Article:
Archive for the ‘Infection Control’ Category

Room air germ killers, comment

December 5, 2011

You are correct in wanting to stop and prevent the spread of the cold and flu viruses. There is a better method than using Lysol®. Aromatherapy is a much better method, where the client is not exposed to harmful chemicals.

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Room air germ killers

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Room air germ killers

November 17, 2011

This may not be the correct blog. But I have some questions. How many massage therapists use Lysol(r) spray or a similar product? Should these products be used especially during the cold and flu season? How effective are these germ killers?

Thank you for your time.

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Disease Awareness and Infection Control

November 24, 2010

Review of Mosby’s Pathology for Massage Therapists, 2nd edition, by Salvo and Anderson. Within the course of Dr. Johnson.

This introductory chapter of pathology begins with definitions of common pathology terms. A few of those terms defined are: disease, pathology, diagnosis, prognosis, signs, syndromes, idiopathic, etiology, and risk factors. The chapter also discusses risk factors for diseases. Types of diseases are discussed next, followed by agents of diseases. The chapter concludes with discussion of host-pathogen relationship and sanitation guidelines.

Protecting yourself and your client

August 5, 2010

It is important to understand the different ways disease and other infectious agents are passed on so your client and yourself will be protected. One mode of transmission is through direct physical contact. This includes the exchange of body fluids through mucus membranes, direct contact with an infectious agent such as lice or poison ivy, and exchanges through breaks in the skin like a hangnail or bug bite. The other mode of transmission is through indirect physical contact. This includes ingesting (i.e. contaminated water or food) and inhalation (breathing in asbestos fibers or another persons sneeze/cough). A good way to protect yourself and your client is through sanitary measures such as clean tools and linens, washing your hands, wearing gloves and not interacting when you or your client is ill.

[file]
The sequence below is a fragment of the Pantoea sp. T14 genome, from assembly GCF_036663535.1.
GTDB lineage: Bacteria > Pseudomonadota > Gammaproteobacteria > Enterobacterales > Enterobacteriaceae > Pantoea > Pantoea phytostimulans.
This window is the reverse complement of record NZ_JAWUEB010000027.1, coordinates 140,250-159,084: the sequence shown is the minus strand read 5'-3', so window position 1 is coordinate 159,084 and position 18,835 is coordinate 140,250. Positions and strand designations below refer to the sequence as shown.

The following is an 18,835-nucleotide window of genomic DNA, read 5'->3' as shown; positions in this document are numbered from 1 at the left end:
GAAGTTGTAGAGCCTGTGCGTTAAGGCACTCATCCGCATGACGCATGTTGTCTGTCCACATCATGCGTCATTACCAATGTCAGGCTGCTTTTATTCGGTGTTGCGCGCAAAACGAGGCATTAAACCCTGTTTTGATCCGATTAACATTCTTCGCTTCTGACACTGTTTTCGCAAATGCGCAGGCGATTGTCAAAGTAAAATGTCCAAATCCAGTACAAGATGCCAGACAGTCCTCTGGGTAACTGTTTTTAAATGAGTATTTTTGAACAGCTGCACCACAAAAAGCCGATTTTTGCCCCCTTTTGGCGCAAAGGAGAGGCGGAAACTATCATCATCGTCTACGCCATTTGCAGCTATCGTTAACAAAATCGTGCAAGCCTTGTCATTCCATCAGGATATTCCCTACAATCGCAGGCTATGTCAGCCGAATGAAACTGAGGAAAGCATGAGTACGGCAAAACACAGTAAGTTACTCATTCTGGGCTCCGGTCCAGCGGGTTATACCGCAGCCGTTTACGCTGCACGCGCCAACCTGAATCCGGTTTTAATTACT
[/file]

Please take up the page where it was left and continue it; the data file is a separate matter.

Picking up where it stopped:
Disease Awareness and Infection Control

July 20, 2010

Disease awareness and infection control is important in any field of study in the medical community. As someone who is studying to enter the therapy field and has worked in a hospital for three years, I have learned the many ways one can protect him or herself from diseases and infection. While wearing gloves and routine use of hand sanitizers and washing your hands by using the proper techniques typically suffices to control the spread of diseases and infections, sometimes additional measures must be taken to ensure one’s safety and well being when working with patients with diseases and infections. Gowns, masks, and protective shoe wear (similar to gowns for the shoes) are common additions to the gloves and proper hand washing procedures that can help to prevent the spread of disease and infection from a sick patient to a healthy practitioner.

Infectious mononucleosis

July 12, 2010

I had Mono (infectious mononucleosis) when I was in sixth grade. It was probably caused by the Epstein-Barr virus. It is often transmitted through saliva or by touching an infected object before putting one’s hands near one’s nose or mouth. I have never felt so sick in my life. The symptoms of mono are a sore throat, loss of appetite, headache, fatigue, fever, and swollen lymph nodes, just to name a few. Massage therapy should not be performed on someone with mono until he has recovered. It is a contagious disease: the therapist needs to take precautions to avoid spreading the disease to other patients or catching the disease himself.

Disease Awareness & Infection Control

July 1, 2010

Review of Mosby’s Pathology for Massage Therapists 2nd edition, by Salvo and Anderson. Within the course of Dr. Johnson.